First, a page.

IKARIA | ★★★★ | November 2023
PASSING | ★★★½ | November 2023
THE INTERVIEW | ★★★ | November 2023
IT’S HEADED STRAIGHT TOWARDS US | ★★★★★ | September 2023
SORRY WE DIDN’T DIE AT SEA | ★★½ | September 2023
THE GARDEN OF WORDS | ★★★ | August 2023
BONES | ★★★★ | July 2023
PAPER CUT | ★★½ | June 2023

COWBOYS AND LESBIANS

COWBOYS AND LESBIANS

Click here to see our Recommended Shows page

 

JAB

★★★★

Finborough Theatre

JAB at the Finborough Theatre

★★★★

“a lot is packed into this emotionally raw production”

There are two trains of thought about the pandemic. One that it is still too raw to explore in dramatic form; the other that it is old hat, and nobody wants to hear any more about it. But remember it, we all do. James McDermott has distilled those memories into a unique two-hander that follows the breakdown of a relationship, and of society, in tandem. The personal and the panoramic are mirrored effortlessly and it is impossible to remain unaffected by McDermott’s writing.

Anne (Kacey Ainsworth) and Don (Liam Tobin) are approaching their twenty-ninth anniversary, having long reached the comfort zone of the ‘can’t-live-with-you-can’t-live-without-you’ phase. Affection and irritation go blithely hand in hand; one minute dancing uninhibitedly to the Eurythmics ‘Sweet Dreams’, spilling wine and laughter in equal measure; the next bickering with jabs that often pierce uncomfortably deep.

From the order to ‘stay at home’, we follow the pair through the next twelve months. The pandemic itself is initially a backdrop to the minutiae of a marriage, but inevitably it draws in like a rising tide cutting off any escape route. Director Scott Le Crass keeps the actors within this frame of claustrophobia. Like caged animals they pace, sit, stand. Repetitive and functionless. Don at first feels safe. His vintage shop business wasn’t going so well anyway. Anne is twitchier, forced to work from home instead of being on the NHS frontline. She is tired of being the breadwinner, tired of her hot flushes and tired of “non-essential” Don.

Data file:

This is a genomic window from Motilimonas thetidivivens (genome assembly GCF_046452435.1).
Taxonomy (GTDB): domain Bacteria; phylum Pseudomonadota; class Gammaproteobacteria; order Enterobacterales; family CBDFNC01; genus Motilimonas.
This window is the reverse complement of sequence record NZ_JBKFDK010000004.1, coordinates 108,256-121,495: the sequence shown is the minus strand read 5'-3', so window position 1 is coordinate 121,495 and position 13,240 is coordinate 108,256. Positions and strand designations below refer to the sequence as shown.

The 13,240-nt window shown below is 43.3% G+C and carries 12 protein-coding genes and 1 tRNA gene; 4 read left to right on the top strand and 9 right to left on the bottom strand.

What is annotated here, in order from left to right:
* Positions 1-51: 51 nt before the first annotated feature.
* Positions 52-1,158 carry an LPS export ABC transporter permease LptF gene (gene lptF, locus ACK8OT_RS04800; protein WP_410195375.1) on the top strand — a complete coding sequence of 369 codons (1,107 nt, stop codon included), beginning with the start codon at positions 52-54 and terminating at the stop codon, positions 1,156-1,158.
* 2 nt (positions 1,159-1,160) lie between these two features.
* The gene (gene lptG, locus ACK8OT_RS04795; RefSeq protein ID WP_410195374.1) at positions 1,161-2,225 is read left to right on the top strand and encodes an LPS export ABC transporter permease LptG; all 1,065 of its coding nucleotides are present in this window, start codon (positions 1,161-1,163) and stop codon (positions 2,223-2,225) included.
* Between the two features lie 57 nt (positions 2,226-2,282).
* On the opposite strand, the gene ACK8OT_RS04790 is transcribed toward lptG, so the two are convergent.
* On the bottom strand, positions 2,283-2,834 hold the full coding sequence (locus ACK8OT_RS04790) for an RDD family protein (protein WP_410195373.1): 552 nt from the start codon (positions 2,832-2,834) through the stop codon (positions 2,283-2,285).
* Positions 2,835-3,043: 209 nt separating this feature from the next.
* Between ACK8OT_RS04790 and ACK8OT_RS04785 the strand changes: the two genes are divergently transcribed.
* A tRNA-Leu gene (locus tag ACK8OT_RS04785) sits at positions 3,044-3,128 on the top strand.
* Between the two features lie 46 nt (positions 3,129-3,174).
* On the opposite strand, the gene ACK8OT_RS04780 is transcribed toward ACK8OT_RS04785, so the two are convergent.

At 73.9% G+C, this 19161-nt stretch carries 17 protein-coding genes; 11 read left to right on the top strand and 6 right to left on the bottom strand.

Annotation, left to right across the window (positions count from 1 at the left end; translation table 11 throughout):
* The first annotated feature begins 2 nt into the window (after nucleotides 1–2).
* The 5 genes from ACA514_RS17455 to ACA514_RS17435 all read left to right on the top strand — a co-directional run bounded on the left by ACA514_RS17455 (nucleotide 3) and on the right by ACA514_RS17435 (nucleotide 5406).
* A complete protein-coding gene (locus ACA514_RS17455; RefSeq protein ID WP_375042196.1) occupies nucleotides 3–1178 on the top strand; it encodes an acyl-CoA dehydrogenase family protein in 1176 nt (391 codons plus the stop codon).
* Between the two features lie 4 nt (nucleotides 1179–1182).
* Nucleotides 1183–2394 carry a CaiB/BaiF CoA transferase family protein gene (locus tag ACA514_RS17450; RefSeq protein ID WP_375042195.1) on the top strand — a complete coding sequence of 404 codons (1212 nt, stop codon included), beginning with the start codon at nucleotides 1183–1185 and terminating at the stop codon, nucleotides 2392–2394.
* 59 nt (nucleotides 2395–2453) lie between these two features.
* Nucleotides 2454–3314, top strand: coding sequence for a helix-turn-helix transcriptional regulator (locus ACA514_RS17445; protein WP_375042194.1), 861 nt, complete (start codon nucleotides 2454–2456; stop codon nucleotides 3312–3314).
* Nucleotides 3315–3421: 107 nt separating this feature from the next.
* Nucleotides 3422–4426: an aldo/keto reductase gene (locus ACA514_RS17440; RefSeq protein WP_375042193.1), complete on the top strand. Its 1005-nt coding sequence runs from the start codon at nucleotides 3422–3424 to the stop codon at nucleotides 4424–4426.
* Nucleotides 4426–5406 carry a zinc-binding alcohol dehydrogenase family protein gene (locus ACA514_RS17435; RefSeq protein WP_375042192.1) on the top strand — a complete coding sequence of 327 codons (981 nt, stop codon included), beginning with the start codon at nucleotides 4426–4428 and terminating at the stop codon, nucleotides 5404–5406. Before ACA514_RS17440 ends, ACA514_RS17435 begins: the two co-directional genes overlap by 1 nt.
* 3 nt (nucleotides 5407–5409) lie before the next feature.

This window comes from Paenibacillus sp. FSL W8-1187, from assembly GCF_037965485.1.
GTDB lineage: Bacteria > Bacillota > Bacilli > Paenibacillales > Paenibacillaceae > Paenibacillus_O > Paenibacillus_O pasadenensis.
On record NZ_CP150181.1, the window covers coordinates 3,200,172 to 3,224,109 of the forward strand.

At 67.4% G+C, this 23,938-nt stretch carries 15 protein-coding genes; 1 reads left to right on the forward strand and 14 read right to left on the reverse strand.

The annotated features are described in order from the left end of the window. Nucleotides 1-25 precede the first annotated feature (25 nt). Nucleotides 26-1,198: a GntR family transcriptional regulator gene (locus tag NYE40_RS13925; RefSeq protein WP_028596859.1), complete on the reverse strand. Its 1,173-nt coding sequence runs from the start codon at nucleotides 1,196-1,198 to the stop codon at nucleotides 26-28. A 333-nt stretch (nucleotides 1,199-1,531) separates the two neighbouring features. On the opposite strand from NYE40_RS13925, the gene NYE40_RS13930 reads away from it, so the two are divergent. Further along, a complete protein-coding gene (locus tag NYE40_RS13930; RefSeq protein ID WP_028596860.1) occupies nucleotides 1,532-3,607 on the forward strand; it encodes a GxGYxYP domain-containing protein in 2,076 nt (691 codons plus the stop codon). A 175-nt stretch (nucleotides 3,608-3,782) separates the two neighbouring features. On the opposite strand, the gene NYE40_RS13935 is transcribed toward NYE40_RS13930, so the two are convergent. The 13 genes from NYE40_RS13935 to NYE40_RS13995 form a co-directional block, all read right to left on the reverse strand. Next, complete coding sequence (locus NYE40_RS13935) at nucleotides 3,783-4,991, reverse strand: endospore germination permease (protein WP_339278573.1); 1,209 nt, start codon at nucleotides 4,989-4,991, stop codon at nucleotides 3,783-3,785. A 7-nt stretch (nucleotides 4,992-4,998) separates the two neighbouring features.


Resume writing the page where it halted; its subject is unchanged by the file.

“a compelling black comedy”

Although we know that’s not entirely true. Ainsworth is a master performer, eking out the nuances of her layered character. Each word, gesture and expression ring true. Tobin has a similar grasp of realism. They both make the stark shifts of mood believable. We recognise this couple. We are drawn into their individuality, but it is their inter-dependence that has us in an emotional stranglehold right through to – and especially during – the final scenes.

There are many scenes that take us there. Some short, some long, some dark, some light, some wordy, some silent. Jodie Underwood’s lighting slices between them while Adam Langston’s staccato, filmic music stabs at the transitions with Hitchcockian chill. The lights gradually dim in line with the subject matter as the action unfolds, and the comedy ebbs and makes way for the darker hues.

There is an extraordinary attention to detail. Anne’s password, we learn, is ‘cagedbird’. The transition from drinking from a glass to drinking straight from the bottle. Don tearing up his invitation to be vaccinated. The bursts of the optimistic, upbeat Eurythmic music fade into the scenes on certain lyrics: ‘some of them want to abuse you…’, or ‘when depression starts to win…’. These subtleties add poignancy and potency to Ainsworth’s and Tobin’s already powerful performance.

In a little over an hour, a lot is packed into this emotionally raw production. The words crackle with meaning, but so do the silences. “Jab” is a compelling black comedy. I definitely urge you to catch it (words I probably wouldn’t have chosen during the pandemic).

 


JAB at the Finborough Theatre

Reviewed on 23rd February 2024

by Jonathan Evans

Photography by Steve Gregson

 


 

Previously reviewed at this venue:

THE WIND AND THE RAIN | ★★★ | July 2023
SALT-WATER MOON | ★★★★ | January 2023
PENNYROYAL | ★★★★ | July 2022
THE STRAW CHAIR | ★★★ | April 2022
THE SUGAR HOUSE | ★★★★ | November 2021

JAB

JAB

Click here to see our Recommended Shows page